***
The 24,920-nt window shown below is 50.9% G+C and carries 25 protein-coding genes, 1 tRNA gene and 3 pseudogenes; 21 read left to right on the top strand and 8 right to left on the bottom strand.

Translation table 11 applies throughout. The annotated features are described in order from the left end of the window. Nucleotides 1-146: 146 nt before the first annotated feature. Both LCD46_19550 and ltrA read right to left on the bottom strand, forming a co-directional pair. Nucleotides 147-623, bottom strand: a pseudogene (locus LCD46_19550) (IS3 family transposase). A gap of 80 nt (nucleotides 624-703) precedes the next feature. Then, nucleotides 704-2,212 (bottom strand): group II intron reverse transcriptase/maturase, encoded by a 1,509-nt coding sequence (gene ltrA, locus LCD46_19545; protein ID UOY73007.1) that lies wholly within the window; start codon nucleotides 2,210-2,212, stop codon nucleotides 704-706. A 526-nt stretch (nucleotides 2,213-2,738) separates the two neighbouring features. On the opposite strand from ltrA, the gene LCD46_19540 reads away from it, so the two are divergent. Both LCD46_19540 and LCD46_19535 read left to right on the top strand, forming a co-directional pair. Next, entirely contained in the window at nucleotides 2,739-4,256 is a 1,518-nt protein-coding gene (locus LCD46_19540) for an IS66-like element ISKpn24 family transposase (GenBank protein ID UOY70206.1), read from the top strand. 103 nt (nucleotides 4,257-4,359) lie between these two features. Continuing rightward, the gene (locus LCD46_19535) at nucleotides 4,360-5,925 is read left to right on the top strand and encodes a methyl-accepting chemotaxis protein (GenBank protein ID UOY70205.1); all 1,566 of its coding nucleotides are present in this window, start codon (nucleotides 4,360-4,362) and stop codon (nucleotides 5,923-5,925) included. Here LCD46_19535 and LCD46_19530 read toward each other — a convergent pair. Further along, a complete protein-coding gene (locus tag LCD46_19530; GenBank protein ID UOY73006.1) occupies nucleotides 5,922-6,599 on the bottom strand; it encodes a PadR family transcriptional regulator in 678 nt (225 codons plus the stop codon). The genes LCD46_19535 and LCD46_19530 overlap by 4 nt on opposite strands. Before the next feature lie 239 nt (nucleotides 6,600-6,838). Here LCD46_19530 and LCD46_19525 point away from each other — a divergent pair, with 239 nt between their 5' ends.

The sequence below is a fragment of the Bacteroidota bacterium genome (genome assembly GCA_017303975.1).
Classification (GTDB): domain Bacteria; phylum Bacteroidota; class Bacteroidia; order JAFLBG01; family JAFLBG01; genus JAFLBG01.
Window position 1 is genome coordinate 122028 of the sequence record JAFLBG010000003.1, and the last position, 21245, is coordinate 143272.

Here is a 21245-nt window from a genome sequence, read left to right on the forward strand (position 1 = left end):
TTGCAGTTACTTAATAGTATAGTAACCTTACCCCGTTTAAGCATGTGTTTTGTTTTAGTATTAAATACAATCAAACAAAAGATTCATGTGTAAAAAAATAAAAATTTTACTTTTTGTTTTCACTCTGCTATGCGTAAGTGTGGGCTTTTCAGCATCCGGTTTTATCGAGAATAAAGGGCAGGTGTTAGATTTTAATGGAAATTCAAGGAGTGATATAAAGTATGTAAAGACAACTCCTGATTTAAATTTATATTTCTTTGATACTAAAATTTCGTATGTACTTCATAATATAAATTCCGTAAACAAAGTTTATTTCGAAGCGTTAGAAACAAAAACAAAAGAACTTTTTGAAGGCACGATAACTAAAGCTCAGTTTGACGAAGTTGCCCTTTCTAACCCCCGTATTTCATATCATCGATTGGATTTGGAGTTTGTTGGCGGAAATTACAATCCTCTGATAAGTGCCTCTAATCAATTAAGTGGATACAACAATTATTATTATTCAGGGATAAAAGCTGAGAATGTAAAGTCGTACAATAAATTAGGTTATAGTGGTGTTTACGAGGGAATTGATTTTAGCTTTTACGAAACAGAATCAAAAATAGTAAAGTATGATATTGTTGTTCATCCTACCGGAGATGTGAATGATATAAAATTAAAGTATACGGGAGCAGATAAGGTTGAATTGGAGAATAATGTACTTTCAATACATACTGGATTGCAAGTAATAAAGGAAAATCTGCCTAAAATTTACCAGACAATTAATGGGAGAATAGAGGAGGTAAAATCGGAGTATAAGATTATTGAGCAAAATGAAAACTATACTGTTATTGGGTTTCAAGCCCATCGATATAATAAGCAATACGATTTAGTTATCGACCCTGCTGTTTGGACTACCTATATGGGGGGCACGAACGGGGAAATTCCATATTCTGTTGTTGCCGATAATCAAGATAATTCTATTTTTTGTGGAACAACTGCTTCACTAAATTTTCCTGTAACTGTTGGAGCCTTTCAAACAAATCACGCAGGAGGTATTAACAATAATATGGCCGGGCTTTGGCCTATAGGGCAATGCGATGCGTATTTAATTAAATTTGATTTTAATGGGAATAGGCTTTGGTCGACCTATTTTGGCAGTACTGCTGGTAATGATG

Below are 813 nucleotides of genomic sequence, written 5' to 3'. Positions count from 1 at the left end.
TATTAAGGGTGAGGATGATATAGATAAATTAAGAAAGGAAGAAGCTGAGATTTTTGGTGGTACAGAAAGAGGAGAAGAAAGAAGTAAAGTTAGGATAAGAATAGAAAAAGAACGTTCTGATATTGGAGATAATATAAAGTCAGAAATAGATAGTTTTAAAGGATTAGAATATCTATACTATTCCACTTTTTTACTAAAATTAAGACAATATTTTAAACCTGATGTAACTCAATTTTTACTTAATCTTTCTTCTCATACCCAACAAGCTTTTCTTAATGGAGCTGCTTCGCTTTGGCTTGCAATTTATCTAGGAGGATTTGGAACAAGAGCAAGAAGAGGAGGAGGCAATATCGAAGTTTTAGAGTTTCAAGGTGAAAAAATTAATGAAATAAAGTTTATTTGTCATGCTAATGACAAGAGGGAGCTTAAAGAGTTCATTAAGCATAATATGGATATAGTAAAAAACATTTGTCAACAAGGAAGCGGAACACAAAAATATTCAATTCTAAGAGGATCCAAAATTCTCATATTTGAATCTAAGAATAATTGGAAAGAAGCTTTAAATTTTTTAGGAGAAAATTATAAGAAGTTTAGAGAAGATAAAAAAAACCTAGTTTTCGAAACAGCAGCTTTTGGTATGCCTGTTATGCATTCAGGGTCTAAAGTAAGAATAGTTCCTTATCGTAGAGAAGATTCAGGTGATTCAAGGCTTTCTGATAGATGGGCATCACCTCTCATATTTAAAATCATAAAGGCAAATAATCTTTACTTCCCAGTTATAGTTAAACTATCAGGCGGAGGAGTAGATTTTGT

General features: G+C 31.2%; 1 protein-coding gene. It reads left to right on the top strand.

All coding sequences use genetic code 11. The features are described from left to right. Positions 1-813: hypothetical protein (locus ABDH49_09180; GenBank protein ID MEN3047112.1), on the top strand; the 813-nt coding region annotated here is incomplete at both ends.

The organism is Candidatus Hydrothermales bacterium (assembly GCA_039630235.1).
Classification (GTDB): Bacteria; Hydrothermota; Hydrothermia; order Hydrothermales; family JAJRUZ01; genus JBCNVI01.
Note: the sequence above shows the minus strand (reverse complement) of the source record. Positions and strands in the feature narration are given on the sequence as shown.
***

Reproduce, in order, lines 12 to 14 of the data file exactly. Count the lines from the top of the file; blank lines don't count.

The organism is Candidatus Hydrothermales bacterium (assembly GCA_039630235.1).
Classification (GTDB): Bacteria; Hydrothermota; Hydrothermia; order Hydrothermales; family JAJRUZ01; genus JBCNVI01.
Note: the sequence above shows the minus strand (reverse complement) of the source record. Positions and strands in the feature narration are given on the sequence as shown.